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|Part of the Politics series|
Canvassing is the systematic initiation of direct contact with a target group of individuals commonly used during political campaigns. A campaign team (and during elections a candidate) will knock on doors of private residences within a particular geographic area, engaging in face-to-face personal interaction with voters. Canvassing may also be performed by telephone, where it is referred to as telephone canvassing. The main purpose of canvassing is to perform voter identification – to poll how individuals are planning to vote – rather than to argue with or persuade voters. This preparation is an integral part of a 'get out the vote' operation, in which known supporters are contacted on polling day and reminded to cast their ballot.
Purposes of canvassing 
The above qualification notwithstanding, canvassing may be performed to achieve a combination of the following objectives. For example, a canvass focused on persuading people to vote for a particular candidate or ballot issue may also solicit funds and sign up new members to an organization:
- Identifying supporters (voter identification or voter ID) in preparation for a Get out the vote (GOTV) operation.
- Performing GOTV during an election, known as 'knocking up'
- Distributing information and printed materials
- Winning individuals by persuasion
- Signing up new members
- Voter registration
- Educational Campaigning
- Campaign/Issue Visibility
Canvassing and GOTV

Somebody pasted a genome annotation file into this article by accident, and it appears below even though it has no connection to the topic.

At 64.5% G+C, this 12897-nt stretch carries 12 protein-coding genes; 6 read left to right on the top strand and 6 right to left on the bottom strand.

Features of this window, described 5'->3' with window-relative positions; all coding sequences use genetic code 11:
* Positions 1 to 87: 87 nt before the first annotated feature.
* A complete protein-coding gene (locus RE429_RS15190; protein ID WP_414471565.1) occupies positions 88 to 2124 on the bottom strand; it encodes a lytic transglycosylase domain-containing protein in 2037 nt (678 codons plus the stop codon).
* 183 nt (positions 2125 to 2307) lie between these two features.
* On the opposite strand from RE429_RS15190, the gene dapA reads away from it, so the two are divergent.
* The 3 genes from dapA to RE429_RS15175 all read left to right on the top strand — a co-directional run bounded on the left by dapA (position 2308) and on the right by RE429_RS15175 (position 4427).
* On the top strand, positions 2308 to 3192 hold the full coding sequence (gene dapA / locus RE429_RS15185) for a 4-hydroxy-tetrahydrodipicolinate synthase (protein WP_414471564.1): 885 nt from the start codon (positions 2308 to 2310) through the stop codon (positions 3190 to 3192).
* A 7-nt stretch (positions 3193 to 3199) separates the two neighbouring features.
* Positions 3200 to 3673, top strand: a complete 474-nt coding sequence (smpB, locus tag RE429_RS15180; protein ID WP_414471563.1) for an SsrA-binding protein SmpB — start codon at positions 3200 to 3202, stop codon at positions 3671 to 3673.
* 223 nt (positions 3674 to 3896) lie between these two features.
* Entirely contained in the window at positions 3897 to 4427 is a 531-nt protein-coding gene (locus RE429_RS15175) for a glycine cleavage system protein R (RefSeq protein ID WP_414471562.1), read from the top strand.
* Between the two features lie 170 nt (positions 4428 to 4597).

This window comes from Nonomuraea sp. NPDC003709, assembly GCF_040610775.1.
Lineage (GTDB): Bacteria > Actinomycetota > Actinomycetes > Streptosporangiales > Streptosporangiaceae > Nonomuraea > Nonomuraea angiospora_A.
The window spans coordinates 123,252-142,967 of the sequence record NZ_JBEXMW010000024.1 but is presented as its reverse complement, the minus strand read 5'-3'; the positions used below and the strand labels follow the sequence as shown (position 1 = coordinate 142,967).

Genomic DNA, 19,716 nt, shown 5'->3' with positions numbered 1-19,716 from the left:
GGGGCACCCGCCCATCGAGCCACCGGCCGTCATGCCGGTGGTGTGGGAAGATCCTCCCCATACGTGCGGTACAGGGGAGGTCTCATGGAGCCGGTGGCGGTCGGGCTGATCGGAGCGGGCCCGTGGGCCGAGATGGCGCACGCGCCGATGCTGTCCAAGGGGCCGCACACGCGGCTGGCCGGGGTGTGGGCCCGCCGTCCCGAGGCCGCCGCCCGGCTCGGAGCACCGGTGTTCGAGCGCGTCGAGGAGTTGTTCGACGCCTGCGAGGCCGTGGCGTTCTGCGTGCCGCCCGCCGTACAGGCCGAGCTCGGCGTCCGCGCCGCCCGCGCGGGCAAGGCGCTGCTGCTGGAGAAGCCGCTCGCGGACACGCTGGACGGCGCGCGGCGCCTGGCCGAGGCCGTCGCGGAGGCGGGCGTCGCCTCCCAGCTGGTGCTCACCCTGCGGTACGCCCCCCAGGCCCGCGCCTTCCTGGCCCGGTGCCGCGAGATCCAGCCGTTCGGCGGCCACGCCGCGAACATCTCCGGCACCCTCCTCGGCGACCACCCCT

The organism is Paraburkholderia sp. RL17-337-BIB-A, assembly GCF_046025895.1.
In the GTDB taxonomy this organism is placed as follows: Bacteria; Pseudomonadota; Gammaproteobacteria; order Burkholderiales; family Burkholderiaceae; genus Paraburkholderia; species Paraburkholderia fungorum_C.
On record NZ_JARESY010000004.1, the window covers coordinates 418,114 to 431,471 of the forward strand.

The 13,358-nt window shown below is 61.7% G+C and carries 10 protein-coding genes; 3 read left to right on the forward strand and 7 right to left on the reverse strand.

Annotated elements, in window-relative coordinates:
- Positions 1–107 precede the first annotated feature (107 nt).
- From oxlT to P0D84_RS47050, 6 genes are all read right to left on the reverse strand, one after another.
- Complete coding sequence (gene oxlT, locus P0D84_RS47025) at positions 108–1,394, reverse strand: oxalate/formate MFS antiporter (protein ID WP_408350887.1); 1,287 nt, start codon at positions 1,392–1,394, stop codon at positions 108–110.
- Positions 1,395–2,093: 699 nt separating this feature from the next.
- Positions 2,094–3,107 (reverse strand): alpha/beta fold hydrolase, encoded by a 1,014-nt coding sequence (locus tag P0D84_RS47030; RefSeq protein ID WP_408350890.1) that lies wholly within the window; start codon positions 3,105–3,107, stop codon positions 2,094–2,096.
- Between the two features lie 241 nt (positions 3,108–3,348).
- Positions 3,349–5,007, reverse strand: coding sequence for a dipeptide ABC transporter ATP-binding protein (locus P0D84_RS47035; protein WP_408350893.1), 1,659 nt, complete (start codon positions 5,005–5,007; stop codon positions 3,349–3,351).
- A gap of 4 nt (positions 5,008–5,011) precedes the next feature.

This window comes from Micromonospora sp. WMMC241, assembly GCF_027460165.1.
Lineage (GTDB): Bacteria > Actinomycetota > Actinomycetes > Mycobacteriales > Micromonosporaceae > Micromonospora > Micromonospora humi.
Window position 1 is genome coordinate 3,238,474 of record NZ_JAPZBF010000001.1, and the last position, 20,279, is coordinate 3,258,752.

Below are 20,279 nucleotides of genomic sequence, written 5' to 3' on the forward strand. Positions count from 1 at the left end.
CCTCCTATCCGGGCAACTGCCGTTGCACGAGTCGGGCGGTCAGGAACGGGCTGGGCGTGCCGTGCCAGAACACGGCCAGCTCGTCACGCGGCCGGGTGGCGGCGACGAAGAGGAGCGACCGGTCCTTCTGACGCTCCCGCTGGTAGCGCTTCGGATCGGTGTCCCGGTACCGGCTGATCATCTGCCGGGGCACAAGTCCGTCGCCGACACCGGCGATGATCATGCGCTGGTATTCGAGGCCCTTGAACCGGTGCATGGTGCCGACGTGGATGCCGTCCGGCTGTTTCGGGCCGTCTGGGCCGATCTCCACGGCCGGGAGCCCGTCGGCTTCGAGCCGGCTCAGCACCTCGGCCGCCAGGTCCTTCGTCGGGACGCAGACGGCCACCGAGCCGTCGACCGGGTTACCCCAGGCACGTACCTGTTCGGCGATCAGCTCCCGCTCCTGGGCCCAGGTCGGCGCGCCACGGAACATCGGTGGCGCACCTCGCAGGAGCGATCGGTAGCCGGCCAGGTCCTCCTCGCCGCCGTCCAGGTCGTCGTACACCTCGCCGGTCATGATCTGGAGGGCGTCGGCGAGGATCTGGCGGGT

||This section needs additional citations for verification. (March 2013)|
A key concept in canvassing is to target the population that is being contacted. For example, if the goal of a canvass is to turn out voters on election day for a Democratic candidate, then knocking on Republican doors may not be a great use of time and resources. Targeting can be quite sophisticated and may employ voting history data, census data, and consumer habits. Part of an overall field strategy may be to do a canvass focused on identifying likely supporters who will then be canvassed again directly before the election during the "get out the vote" (GOTV) phase of the campaign. Even if sophisticated data is not available, most field operations professionals will spend energy trying to reduce randomness in their contacts in order to optimize their use of time and resources.
Role of canvassing in persuasion 
Converting voters should ideally be a central goal although it is difficult and time consuming because it requires knowledgeable and charismatic canvassers. Persuasion canvassing can also involve dropping off literature and campaign marketing materials like lawn signs, window signs, and bumper stickers (given to supporters). As canvassers work a population they will often make careful notes and use classification codes to record their interaction with the public.
Types of canvassing 
Field canvasses 
Field canvasses are done by going door to door to every home and apartment in a district, a ZIP code or some other unit of geographic measurement. They have the advantage that people are generally more open to talking to someone in person and literature can be delivered and lawn signs put up at the same time as the canvass. A field canvass can also guarantee completeness as each house can be accounted for. A field canvass is usually done by one or two individuals, either both at one door, or one on each side of the street.
For Contractors utilizing "Field Canvassing" it works best when working around a current or previous jobsite. Otherwise called Jobsite Radiation.
On election day itself a Party will often visit the homes of known supports asking them to vote, this process is often referred to as 'Knocking up'.
Candidate canvasses 
A variation of the field canvass is a candidate canvass; these are done with the actual candidate in a district. With only one candidate, however, time is a valuable commodity. The candidate is thus usually accompanied by a half dozen or more volunteers who knock on doors. If they find no one home, the candidate does not go to that home. If they find a person, the volunteer finds out if they would like to meet the candidate. If they would, the volunteer signals the candidate.